Google is now revealing to the public exactly how many requests it gets from companies that ask Google to remove website links from its search results for piracy or copyright violations. The official Google blog has announced a new page on its Transparency Report site called Copyright Removal Requests, which shows that in the last month, the company has received requests to remove over 1.2 million URLs from its search results.
Of that number, over 540,000 requests in the past month have come from Microsoft. A more detailed look at those requests show that most of them revolve around software and digital download sites, including The Pirate Bay.
Google says that the data on the Copyright Removal Request page goes back to July 2011. As you can see by the above graph, the number of requests has been increasing. The blog states, "These days it’s not unusual for us to receive more than 250,000 requests each week, which is more than what copyright owners asked us to remove in all of 2009." Google says it will be updating the page every day.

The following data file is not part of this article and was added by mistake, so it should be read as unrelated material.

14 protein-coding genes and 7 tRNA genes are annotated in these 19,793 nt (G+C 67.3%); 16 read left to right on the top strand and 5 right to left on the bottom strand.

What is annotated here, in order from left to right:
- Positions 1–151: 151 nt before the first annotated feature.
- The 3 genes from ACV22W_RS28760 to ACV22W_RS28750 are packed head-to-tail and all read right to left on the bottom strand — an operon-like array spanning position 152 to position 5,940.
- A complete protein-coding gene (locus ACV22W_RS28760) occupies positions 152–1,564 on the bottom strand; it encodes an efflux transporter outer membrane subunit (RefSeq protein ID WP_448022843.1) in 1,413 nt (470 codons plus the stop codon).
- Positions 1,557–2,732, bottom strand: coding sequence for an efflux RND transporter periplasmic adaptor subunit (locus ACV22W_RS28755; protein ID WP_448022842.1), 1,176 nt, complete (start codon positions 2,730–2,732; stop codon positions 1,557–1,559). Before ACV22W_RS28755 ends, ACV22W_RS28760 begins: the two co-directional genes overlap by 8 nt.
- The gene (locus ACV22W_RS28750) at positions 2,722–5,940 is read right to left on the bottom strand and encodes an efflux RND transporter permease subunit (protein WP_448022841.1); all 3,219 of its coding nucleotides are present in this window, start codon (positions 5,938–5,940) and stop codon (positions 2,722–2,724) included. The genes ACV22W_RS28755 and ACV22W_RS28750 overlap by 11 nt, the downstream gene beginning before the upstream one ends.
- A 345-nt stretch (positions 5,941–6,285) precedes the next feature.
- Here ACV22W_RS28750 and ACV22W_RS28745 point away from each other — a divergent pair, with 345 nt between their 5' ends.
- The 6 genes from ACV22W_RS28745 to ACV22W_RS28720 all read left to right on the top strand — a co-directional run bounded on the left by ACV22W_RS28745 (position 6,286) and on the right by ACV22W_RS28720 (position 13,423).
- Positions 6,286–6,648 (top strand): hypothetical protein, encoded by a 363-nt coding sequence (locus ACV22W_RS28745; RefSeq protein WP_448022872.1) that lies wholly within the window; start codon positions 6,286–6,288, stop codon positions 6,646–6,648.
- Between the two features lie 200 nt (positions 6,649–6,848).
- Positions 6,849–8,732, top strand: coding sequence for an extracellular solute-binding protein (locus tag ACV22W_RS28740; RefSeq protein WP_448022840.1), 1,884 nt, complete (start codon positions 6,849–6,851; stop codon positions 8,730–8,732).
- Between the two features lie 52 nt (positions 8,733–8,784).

The blog also says that it will be keeping an eye out for requests that turn out to be a mistake or an effort to strike back at another company for reasons other than copyright or piracy issues. The blog states:
For example, we recently rejected two requests from an organization representing a major entertainment company, asking us to remove a search result that linked to a major newspaper’s review of a TV show. The requests mistakenly claimed copyright violations of the show, even though there was no infringing content. We’ve also seen baseless copyright removal requests being used for anticompetitive purposes, or to remove content unfavorable to a particular person or company from our search results.
Source: Official Google blog | Image via Google